Bertrand Blier‘s Going Places (’74) is one of the most curiously seductive films ever made about loutish, anarchic, groin-driven swagger. Gerard Depardieu and the late Patrick Dewaere are a pair of easygoing counter-culture brutes who fall into a series of sloppy impulsive adventures, and yet never act in what you’d call an especially harsh or cruel manner. They’re dopey animals in a sense, and in another a couple of social adventurers looking to see what they can get away with.

Let’s steal this or fuck that…anything we want. We’re young and brash and can always get it up, etc. What else matters? We’re bulletproof. What does her underwear smell like? Aaahh…she’s very young!

They steal scooters or cars or food or money, and are constantly on the hunt for poon. They’re careless cads and improvisational jerkoffs, kicking around to kick around and see where the day takes them. And yet they’re boyishly innocent and nowhere near smart or mean or ambitious enough to become serious criminals. They’re just playing it by ear. They love sex and chasing after women, but they don’t have the first clue what women are really about or what they want. And, being boobs, everything these guys get into either backfires or turns out unexpectedly or delivers some kind of fake-out surprise.

The film itself is like Depardieu and Dewaere, ambling along without seeming to have any particular plan, and in so doing it gradually charms you into taking their side or least not wanting to see them get caught. It gives you an idea of what a hooligan high can feel like, to break the law and laugh and not give a damn. It’s quite a trick. I don’t think any American film about small-time bad guys has ever managed the same kind of mood or chemistry.

Lorber Films has a new Going Places Bluray and DVD coming out on 11.1 (a month from now), and for some reason the N.Y. Times has run a review (written by Charles Taylor) today.

“I have never seen Bertrand Blier’s raucous, lyrical road comedy Going Places without noticing at least one audience member stalking out in disgust,” Taylor writes. “In a way that’s an honest reaction. Mr. Blier means to rough you up, just as his two loutish heroes rough up the people they encounter. It’s not bullying, more like someone telling you not to worry if you get grease on your pressed shirt or dirt under your nails. Mr. Blier means to make us feel more alive, more in touch with simple, sensual, irresponsible pleasure.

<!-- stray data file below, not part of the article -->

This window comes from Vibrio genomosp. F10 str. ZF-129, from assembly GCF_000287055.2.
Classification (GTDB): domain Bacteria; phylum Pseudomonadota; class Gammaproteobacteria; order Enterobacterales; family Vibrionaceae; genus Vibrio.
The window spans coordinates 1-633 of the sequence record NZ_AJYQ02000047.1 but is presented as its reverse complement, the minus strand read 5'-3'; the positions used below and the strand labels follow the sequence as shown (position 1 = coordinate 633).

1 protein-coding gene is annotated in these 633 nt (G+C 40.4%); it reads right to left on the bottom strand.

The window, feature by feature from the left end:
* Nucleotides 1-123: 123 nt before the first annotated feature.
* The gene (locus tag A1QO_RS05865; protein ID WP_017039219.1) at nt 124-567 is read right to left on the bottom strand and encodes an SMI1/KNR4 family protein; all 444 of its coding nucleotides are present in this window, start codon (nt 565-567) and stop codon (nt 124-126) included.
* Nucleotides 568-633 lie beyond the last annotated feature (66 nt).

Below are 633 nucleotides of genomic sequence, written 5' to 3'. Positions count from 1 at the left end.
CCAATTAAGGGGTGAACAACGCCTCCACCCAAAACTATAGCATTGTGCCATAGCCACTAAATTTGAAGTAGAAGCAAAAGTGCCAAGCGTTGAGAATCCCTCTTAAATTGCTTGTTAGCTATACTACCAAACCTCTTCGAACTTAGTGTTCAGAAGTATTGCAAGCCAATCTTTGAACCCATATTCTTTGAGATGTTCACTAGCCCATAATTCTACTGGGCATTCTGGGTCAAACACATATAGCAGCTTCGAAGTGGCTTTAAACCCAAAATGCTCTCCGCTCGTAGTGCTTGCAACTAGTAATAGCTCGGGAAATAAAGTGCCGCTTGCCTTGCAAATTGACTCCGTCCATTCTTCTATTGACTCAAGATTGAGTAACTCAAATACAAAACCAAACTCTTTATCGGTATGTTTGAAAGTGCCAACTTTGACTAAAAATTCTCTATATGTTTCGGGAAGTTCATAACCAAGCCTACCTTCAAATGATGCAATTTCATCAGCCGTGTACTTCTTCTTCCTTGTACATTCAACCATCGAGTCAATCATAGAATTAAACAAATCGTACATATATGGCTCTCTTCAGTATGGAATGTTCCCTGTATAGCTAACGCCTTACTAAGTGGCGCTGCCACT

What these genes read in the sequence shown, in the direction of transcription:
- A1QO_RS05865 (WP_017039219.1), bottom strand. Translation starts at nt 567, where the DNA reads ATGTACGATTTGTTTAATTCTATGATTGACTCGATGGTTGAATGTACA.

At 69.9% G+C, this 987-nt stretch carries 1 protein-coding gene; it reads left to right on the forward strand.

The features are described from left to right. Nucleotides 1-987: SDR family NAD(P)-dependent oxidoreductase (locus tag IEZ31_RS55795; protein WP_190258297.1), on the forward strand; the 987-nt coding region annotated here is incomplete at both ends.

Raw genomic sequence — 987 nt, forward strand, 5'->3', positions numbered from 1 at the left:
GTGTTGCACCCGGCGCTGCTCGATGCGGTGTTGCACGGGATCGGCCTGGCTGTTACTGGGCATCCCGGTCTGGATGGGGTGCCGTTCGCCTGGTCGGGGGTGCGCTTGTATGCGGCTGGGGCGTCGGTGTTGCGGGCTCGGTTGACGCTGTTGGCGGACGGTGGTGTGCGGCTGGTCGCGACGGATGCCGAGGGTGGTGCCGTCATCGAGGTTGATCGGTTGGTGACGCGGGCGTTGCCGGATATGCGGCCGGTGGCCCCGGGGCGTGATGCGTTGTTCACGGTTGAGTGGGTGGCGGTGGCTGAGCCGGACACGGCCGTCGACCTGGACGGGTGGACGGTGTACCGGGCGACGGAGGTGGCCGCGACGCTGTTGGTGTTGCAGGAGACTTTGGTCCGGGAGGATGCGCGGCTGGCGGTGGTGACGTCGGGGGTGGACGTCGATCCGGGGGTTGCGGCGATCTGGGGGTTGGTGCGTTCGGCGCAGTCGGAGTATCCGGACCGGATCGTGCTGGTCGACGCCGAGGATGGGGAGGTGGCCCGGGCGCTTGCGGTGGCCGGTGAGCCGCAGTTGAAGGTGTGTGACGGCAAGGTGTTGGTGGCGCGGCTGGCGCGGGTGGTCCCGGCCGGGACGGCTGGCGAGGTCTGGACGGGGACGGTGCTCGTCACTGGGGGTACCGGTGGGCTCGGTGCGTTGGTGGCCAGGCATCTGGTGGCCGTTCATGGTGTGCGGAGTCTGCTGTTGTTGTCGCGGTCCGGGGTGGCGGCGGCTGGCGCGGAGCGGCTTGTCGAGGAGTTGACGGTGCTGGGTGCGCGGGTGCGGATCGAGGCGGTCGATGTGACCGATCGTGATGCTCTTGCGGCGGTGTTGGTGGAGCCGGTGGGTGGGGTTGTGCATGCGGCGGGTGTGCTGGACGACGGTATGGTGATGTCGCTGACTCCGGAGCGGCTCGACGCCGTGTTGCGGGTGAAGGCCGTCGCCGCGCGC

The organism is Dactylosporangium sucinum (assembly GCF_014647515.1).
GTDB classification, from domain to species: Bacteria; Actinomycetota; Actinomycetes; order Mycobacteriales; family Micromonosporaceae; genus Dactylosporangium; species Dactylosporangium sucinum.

“Gerard Depardieu’s Jean-Claude and Patrick Dewaere’s Pierrot are dirty enough for Henry Miller, but they also could be offspring of D. H. Lawrence‘s happy idiot. In their dumb, brutish way they revere the familiar mystery of sex and are in awe of nature.

“Working from his novel, Mr. Blier follows the two buddies as they steal and fight and rut their way across France. Mr. Depardieu and Dewaere are a Neanderthal comedy team with hot pants and rocks in their heads.

“Mr. Blier understands that the self-justification in the pair’s anti-establishment talk is just a ruse to see how much they can get away with. But he also challenges the mechanized alienation of the world that shuns them, nowhere more so than in Jeanne Moreau‘s devastating cameo as a woman just released from prison who tells the men how the cold, unnatural experience of being incarcerated stopped her menstrual cycle. It’s as if this society has developed the power of freezing out nature.

“What the movie’s detractors missed is that everything Jean-Claude and Pierrot do backfires on them, right up until the sleek black joke of the final shot. When they come on like studs, determined to give the zonked beautician (Miou-Miou) they’ve picked up the time of her life in the sack, she lies there compliant and bored as they work overtime showing off.

Going Places harks back to the plein-air tradition of ’30s French films, like Jean Renoir‘s Day in the Country, and farther, to Renoir’s father, Auguste. Watching the film is like seeing what Renoir pere’s rosy-cheeked picnickers got up to after the country dances and the food: the grease on their cheeks, the grass stains on their knees.”